"However, the wider war against the Taliban and other insurgents requires a political rather than a military solution. The Afghans understand this and have already bought some ex-Taliban figures into their new government.
As for terror guru Osama bin Laden, whose presence in Afghanistan was the ostensible reason for the 2001 invasion, not even the Americans talk about him any more."
It's good to see that Mr. Walkom seems to understand that a political solution is desirable. Rather than scoring a cheap shot at Osama bin Laden, a helpful journalist might have tried to give us some accurate reading of how many internationally and al Qaida connected forces are thought to reside in Afghanistan. Separating these forces from those of local tribal folks defending their own turf will be a perhaps insurmountable task. I think the Canadian military, uniquely, just might be up to it.
"Yet, so far, the U.S. and Canada persist in thinking that they are engaged in a war against what chief of the defence staff Gen. Rick Hillier calls "scumbags" and that this war can be won — that while one set of soldiers defeats the Taliban in the hills, another set can win civilian hearts and minds by building schools."
A close reading of this might suggest that Mr. Walkom believes that the majority of Afghanis support the Taliban in the same sense that the majority of the Viet Namese supported the aims of North Vietnam. I would like to as someone like Skdadl, who is more familiar with RAWA, the Afghani women's movement organization, whether she thinks Afghani women would agree with Mr. Walkom's (admittedly tacit) comparison of the Taliban with other indigenous revolutionary movements such as the Viet Cong.
"I don't claim to have easy answers. But surely the first step would be to recognize a fundamental political reality: that many Afghans support either the Taliban or other hard-line Islamic conservatives.
Hillier may think they are scum but a lot of Afghans don't."
Walkom's easy grouping of the Taliban "or other hard-line conservatives" is misleading. The situation is far more complex, with a stable, traditional and very local system organized along tribal lines intersecting with internatinional geopolitical actors who pose a threat to, well, pretty well everybody. The role that Canada has been given will require great luck and grace and consumate military and diplomatic skills. Walkom does us a favour, I suppose, by bringing the topic to our attention, however cursorily he has considered it.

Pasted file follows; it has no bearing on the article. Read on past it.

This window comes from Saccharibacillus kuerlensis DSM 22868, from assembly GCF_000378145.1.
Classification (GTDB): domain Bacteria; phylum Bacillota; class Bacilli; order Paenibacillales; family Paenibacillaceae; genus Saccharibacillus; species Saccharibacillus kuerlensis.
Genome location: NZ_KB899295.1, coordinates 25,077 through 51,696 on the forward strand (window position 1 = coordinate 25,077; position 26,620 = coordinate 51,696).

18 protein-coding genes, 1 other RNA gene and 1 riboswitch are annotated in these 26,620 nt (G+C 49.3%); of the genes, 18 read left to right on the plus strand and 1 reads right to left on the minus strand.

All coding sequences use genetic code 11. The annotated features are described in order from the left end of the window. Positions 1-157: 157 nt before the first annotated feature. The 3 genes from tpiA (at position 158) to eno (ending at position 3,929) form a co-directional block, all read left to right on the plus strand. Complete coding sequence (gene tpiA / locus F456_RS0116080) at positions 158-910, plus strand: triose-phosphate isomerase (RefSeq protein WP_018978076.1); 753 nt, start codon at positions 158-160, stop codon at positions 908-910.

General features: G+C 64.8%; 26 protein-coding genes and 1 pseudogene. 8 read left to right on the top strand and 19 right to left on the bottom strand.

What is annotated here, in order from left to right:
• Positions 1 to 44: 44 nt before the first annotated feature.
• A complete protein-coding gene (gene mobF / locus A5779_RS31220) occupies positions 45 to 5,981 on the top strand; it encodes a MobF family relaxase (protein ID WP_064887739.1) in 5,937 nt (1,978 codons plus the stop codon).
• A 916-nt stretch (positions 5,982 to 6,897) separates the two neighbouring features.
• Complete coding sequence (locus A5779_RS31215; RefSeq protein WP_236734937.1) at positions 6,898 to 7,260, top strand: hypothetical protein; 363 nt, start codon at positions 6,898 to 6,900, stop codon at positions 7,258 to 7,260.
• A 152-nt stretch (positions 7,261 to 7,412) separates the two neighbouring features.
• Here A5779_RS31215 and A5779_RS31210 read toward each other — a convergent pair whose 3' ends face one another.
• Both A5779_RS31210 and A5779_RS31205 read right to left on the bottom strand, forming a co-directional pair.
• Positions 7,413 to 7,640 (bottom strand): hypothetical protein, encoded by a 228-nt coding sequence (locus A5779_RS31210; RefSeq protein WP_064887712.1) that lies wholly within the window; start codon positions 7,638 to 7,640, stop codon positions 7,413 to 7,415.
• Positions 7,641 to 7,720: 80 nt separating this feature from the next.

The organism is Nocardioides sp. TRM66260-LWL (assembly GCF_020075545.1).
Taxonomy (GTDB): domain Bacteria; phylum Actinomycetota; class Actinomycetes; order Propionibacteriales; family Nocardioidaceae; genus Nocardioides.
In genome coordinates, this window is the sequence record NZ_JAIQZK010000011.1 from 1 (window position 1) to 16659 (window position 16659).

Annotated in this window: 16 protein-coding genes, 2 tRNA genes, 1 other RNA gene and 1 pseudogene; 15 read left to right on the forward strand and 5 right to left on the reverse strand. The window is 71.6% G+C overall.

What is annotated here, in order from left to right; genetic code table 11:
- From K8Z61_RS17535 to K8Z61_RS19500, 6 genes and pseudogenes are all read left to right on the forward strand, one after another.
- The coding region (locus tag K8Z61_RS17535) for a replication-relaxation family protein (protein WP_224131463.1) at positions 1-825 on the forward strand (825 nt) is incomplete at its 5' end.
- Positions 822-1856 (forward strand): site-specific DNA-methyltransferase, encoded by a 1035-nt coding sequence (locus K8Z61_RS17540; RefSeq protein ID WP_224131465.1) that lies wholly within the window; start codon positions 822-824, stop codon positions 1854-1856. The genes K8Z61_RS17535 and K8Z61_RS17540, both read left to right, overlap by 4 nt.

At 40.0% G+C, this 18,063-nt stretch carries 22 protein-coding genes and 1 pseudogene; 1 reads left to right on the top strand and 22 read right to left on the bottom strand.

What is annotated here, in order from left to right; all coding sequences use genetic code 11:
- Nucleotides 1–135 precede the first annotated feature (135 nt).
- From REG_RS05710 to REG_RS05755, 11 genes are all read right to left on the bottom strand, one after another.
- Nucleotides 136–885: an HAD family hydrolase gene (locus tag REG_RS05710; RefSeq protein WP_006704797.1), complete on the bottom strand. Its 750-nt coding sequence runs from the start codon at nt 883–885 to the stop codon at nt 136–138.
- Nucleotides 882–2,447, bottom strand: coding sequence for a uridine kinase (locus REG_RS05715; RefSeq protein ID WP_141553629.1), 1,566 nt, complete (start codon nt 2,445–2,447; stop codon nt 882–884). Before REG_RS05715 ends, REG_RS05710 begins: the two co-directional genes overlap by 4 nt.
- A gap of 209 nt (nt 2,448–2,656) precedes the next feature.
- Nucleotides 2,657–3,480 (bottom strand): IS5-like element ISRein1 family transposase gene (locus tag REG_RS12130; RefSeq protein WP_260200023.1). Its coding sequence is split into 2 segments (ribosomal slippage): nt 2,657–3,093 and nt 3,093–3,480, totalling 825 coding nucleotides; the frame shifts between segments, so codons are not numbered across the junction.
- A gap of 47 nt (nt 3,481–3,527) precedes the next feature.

"If Prime Minister Paul Martin's Liberal government truly wanted to help restore stability to Afghanistan, it would start by trying to build on this political reality.
If it were democratic, it would try to engage the public in a discussion of its Afghanistanism so that we might be able to express a view on whether our soldiers should die there.
And if the opposition Conservative and New Democratic parties had any guts, they'd talk seriously during this election campaign about Canada's role in Afghanistan."
Yet again, Mr. Walkom displays his easy, flatulent worldview. It's actually possible that the leaders Mr. Walkom mentions have in fact addressed this issue - Jack Layton I believe has called for a full citizens inquiry - but it's so much easier to rap off a good line, isn't it, Mr. Walkon" What a flake. And to think I used to think he had something to say.
Anyway, after all that unconscionably long screed, Merry Christmas, and Happy New Year, Michelle, and all you wonderful Babblers, and especially you Skdadl.[URL=http://www.thestar.com/NASApp/cs/ContentServer?pagename=thestar/Layout/Article_Type1&c=Article&cid=1135378221668&call_pageid=970599109774&col=Columnist969907626796%20%2 0http://www.rabble.ca]linking [/URL]
[ 31 December 2005: Message edited by: looney ]